Every morning and every night, when I get dressed and before I go to bed, I cut bandages for my ulcers. I divide them lengthwise to layer over my fingertips, then wrap a whole bandage around each finger to secure the half bandages in place. It’s become a ritual, this hand management, a routine essential to avoiding infection, a pit stop for damage control, a meditation.
For the past two weeks, as I traveled in Tel Aviv, Jerusalem and London, this ritual-of-necessity anchored me. No matter where Al and I were staying or who we were with, twice a day I had to stop and take care of my hands.
I cut bandages on my fold-out tray in a British Air Boeing 777 en route to Tel Aviv, on a bed in Al’s cousins’ apartment in Ra’anana before sundown on the Jewish Sabbath, at the kitchen table in our friends’ Tel Aviv pied-à-terre over a 1:00 a.m. heart-to-heart about letting go of your adult children, at an old oak table in our cousins’ London flat after our late night arrival from Israel, wanting only to go to bed and knowing I couldn’t, yet.
I was in the midst of cutting bandages when Mindi came to greet us at our friend’s apartment in Tel Aviv, the morning after we’d first arrived. I hadn’t seen her for nearly six months, since she’d left to make a life for herself in Israel, so I jumped up from the table, fingers half-done, to give her a big hug.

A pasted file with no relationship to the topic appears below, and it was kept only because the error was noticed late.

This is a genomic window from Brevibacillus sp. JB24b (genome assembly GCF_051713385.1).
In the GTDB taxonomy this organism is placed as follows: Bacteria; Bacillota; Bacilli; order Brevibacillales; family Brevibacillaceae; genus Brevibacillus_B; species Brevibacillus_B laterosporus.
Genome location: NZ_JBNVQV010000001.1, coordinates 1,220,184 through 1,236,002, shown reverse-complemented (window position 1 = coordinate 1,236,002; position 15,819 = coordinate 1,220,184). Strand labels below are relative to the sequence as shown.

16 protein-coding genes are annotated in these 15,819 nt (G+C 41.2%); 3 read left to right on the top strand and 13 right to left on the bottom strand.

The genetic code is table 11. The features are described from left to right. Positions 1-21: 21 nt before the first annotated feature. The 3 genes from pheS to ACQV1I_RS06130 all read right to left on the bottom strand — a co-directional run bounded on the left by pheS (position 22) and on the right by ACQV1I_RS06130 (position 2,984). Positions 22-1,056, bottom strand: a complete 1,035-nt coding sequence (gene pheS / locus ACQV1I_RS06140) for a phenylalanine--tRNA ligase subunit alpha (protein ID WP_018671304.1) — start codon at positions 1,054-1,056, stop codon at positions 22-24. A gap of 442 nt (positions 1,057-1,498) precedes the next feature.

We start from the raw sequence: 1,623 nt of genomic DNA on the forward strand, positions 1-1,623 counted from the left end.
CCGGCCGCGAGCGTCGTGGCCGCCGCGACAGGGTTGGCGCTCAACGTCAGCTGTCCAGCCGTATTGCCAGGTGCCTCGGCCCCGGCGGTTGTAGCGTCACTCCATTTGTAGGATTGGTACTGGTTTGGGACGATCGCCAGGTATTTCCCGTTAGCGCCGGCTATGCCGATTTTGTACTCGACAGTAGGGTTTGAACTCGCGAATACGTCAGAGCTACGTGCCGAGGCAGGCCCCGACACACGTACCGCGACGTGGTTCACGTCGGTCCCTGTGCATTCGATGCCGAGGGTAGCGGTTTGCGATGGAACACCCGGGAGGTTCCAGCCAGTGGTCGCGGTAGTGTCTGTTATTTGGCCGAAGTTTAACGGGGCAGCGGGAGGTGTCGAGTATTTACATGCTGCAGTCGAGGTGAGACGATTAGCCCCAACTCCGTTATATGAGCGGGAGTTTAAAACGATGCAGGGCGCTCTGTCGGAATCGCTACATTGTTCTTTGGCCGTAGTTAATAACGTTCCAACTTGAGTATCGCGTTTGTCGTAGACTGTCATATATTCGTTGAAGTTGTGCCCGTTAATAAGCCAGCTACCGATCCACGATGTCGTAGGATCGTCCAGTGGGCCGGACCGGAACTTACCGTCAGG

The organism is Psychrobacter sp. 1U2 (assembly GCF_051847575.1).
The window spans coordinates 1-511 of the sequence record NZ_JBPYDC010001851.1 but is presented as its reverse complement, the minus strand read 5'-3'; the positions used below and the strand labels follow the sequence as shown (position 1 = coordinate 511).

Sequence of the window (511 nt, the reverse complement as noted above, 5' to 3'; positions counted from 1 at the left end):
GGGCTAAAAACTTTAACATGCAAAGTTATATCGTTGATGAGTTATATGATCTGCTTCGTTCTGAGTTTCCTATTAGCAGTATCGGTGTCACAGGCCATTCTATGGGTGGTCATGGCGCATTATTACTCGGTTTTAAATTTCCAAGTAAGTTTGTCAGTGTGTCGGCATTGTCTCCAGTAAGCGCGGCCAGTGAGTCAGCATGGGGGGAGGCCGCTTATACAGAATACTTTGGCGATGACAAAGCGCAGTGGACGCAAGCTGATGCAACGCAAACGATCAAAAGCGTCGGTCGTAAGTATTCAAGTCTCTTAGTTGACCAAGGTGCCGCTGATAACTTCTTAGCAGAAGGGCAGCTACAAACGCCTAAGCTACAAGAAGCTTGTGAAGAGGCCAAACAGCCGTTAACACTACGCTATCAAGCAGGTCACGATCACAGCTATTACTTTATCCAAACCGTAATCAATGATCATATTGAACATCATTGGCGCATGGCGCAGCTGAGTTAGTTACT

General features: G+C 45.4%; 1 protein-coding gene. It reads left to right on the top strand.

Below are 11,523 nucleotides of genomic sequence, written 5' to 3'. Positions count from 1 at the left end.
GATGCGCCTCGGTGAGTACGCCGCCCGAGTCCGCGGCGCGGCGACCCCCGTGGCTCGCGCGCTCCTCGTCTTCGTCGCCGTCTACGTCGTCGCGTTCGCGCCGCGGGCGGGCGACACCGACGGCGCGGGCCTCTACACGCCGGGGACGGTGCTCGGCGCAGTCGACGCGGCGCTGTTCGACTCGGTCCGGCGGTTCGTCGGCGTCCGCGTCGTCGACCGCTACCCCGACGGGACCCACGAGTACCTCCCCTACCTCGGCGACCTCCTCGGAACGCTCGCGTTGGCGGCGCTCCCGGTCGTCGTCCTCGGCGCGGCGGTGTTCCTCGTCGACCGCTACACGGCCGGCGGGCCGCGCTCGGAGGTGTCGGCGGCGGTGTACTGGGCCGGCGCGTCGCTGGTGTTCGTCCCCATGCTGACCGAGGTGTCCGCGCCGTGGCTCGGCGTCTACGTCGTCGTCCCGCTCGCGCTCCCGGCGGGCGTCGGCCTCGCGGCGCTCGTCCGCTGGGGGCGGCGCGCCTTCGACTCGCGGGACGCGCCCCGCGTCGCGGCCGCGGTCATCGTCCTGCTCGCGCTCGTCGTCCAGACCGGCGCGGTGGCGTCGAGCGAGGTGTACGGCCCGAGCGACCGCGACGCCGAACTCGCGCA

And I was cutting bandages last night, sitting on our own bed once again, relieved to have peeled off the day’s grubby dressings, blackened by twelve hours of travel. Were we really at the Tate Museum in London that morning?
Sometimes, the bandaging ritual during our journey was a damn nuisance, the last thing I felt like doing before leaving the house for the day’s adventures or when all I wanted to do was go to bed.
But at other times, it was peaceful, a time to collect my thoughts when everyone else was either asleep or away, an island of quiet to sort out what I’d seen and done and learned that day. As I’d cut the bandages, I’d listen to the familiar sounds of an unfamiliar setting—a wall clock’s tick, a dog’s bark, the click of heels on the floor above, the subterranean rumble of nearby Tube trains—and feel grounded.
I needed that stillness. Travel is so packed with newness, the unpredictable, the need to process so much information quickly and make snap decisions based on estimates of how your experience of your own world approximates this one, even though the two may be only tangentially related. Much as you’re constantly on the go, to fully appreciate the experience, it’s essential to slow down and just be.
So, I guess I have my bandages to thank for that.
Evelyn Herwitz blogs weekly about living fully with chronic disease, the inside of baseballs, turtles and frogs, J.S. Bach, the meaning of life and whatever else she happens to be thinking about at livingwithscleroderma.com.